2020 and the religious right: 'If Trump loses evangelical support, you can stick a fork in him'


Frank Lockwood is not your ordinary Washington, D.C., correspondent.

His career trajectory has featured a mix of political reporting and stints as religion editor for the Lexington Herald-Leader and later the Arkansas Democrat-Gazette.

At one point, he was known — as GetReligion’s archives attest — as the “Bible Belt Blogger.”

So when my Google News Alert for mentions of “evangelicals” turned up a Lockwood piece on President Donald Trump’s cozy relationship with evangelical leaders, I wasn’t surprised to find an insightful piece.

Lockwood, who has reported for the Democrat-Gazette from the nation’s capital since 2015, gets politics and religion. And he works for a newspaper that still strives hard to report stories such as this in an impartial, balanced manner — as in, no snark concerning Trump and the religious voters who make up such a crucial part of his base.

The Democrat-Gazette’s lede:

Evangelicals, who were crucial to President Donald Trump's election, are pleased thus far with their White House ally, prominent leaders say.

The New York Republican is counting on his Christian conservative base to help him win a second term.

"I love the evangelicals. And they love me," Trump said in February, repeating a line he had also employed during the 2016 campaign.

The strength of that relationship will matter on Election Day 2020, pollsters say.

Without a fired-up white evangelical voting base, Trump's possible pathways to a second term narrow considerably, according to pollster Robert P. Jones, CEO of the Public Religion Research Institute.

"They're a quarter of all voters and they vote 80 percent Republican, so it's a very important constituency on the Republican side of politics," said Jones, the author of The End of White Christian America.

Why report this story now?

Keep reading, and Lockwood explains the timing:

With election season nearing, Trump is emphasizing his support for God and religious liberty.

The president dined with some of the nation's leading evangelicals Wednesday evening and then welcomed them to the White House for a religious service Thursday afternoon.

At a ceremony marking the annual National Day of Prayer, Southern Baptist singers led the crowd in praise and worship. And at the end, a Pentecostal televangelist thanked God for giving Trump "the victory through Christ Jesus" and commanded "every demonic network to be scattered right now."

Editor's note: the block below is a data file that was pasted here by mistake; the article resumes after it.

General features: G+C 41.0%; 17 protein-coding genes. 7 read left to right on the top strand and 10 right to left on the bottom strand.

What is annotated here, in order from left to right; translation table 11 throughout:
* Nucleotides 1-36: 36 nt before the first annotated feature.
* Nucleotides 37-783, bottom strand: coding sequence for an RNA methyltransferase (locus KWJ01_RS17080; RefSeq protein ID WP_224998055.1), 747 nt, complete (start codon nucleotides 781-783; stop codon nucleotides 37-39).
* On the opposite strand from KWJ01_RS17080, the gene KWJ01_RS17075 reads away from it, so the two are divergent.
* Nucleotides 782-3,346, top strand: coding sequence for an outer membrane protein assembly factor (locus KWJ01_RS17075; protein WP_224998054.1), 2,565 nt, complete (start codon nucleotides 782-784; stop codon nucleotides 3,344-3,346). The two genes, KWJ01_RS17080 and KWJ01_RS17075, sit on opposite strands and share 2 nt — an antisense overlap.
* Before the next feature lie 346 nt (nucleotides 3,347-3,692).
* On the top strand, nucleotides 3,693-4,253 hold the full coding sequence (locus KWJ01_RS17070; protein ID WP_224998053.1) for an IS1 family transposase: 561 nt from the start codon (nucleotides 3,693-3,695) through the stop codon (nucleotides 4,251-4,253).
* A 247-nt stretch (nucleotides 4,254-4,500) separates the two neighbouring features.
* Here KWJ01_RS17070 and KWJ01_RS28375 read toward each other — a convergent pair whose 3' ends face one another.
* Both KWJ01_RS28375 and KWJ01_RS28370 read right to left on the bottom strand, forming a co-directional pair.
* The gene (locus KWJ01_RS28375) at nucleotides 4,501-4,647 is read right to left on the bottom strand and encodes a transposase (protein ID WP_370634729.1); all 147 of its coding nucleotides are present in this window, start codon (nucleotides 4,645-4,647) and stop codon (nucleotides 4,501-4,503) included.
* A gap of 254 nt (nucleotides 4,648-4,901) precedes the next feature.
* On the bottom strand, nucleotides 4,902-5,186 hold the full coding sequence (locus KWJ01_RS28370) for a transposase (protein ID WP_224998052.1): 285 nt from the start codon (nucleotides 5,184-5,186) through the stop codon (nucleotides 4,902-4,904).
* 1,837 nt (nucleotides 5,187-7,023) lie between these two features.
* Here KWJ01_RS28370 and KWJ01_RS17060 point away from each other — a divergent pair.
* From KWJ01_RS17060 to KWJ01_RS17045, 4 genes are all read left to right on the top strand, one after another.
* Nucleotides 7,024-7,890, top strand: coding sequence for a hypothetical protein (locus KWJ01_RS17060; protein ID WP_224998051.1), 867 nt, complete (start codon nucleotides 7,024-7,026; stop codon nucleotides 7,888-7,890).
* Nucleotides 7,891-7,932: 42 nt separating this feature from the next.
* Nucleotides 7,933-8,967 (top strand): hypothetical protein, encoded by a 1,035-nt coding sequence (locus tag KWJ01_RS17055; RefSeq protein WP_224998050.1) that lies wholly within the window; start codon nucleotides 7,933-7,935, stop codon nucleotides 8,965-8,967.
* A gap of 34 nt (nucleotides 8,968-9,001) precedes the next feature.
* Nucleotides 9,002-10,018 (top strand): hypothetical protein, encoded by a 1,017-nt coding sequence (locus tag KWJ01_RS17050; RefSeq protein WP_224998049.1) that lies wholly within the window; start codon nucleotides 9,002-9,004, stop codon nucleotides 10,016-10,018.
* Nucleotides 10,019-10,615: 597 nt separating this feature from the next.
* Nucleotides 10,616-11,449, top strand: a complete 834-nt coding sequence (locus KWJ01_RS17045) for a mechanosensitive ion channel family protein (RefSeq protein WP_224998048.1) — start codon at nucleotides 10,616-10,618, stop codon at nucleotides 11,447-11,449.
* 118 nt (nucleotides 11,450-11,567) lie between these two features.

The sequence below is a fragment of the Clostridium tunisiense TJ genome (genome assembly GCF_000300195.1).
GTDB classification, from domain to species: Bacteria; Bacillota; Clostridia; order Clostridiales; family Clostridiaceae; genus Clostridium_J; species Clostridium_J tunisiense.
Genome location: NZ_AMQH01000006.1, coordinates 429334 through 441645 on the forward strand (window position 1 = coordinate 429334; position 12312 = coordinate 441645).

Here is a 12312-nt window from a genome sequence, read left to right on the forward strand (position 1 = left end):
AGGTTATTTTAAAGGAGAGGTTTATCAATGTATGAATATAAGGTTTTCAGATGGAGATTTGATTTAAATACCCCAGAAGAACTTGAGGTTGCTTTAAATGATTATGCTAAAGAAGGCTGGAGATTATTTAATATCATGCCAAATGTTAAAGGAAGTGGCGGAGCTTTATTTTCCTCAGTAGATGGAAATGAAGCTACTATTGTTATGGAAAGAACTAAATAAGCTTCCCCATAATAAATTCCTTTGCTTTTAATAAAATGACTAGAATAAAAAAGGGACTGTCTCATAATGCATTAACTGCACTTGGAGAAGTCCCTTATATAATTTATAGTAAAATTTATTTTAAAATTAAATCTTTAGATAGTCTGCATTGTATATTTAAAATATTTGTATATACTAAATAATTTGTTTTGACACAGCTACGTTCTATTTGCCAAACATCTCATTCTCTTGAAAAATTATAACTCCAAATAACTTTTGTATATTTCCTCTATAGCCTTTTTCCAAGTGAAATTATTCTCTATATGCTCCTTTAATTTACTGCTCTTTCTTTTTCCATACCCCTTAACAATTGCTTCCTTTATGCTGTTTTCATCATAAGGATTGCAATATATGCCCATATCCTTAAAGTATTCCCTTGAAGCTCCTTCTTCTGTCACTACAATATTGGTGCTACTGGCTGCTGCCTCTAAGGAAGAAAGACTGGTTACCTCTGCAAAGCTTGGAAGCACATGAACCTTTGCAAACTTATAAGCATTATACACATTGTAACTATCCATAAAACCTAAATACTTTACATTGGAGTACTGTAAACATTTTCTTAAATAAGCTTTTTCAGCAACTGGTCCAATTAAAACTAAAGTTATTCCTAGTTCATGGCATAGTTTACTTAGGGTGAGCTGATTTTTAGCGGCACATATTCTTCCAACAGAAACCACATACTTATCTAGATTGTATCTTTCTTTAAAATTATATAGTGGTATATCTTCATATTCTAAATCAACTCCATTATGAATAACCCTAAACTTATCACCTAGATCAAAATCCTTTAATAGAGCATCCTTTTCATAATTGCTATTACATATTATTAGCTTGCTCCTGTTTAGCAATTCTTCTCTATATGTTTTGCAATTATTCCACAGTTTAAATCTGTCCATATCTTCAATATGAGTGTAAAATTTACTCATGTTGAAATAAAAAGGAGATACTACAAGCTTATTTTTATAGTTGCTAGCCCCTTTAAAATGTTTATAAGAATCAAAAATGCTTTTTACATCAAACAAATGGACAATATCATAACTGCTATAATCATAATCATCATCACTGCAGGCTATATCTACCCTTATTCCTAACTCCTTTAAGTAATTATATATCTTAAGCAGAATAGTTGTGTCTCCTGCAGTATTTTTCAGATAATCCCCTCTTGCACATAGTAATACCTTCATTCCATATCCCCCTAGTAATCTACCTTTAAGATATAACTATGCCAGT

Although there were prayers by leaders of other faith traditions, the overall atmosphere was a familiar one to Southern Evangelical Seminary President Richard Land.

"You know, this is like a revival meeting," the Southern Baptist said after the last "Amen" had been uttered.

Before departing, several other evangelical leaders in the audience expressed confidence in Trump's leadership.

Lockwood does a nice job of allowing evangelical leaders to explain — in their own words — why they support Trump.

At the same time, he quotes sources who disagree with the religious right’s embrace of the thrice-married billionaire.

The piece ends with a bang:

On Tuesday, Trump campaign manager Brad Parscale highlighted a recent campaign rally in Wisconsin with a tweet that said: "There has never been and probably never will be a movement like this again. Only God could deliver such a savior to our nation and only God could allow me to help. God bless America!"

The alliance between evangelicals and Trump is mystifying to some observers, including Max Boot, author of The Corrosion of Conservatism: Why I Left the Right.

"I'm troubled by the way that evangelicals kind of give this quasi-religious backing to Donald Trump," said Boot, a national security fellow at the Council on Foreign Relations. "I just am struggling to figure out how people who pride themselves on being churchgoing and believers in the Ten Commandments can possibly countenance somebody who violates so many of those commandments."

Strategically, however, it makes sense for Trump to shore up his base, Boot said.

"If Trump loses evangelical support, you can stick a fork in him. He's done," he said.

Lockwood did a nice job with this one. No surprise, really, given the journalist, but it was wonderful coming across his byline again.

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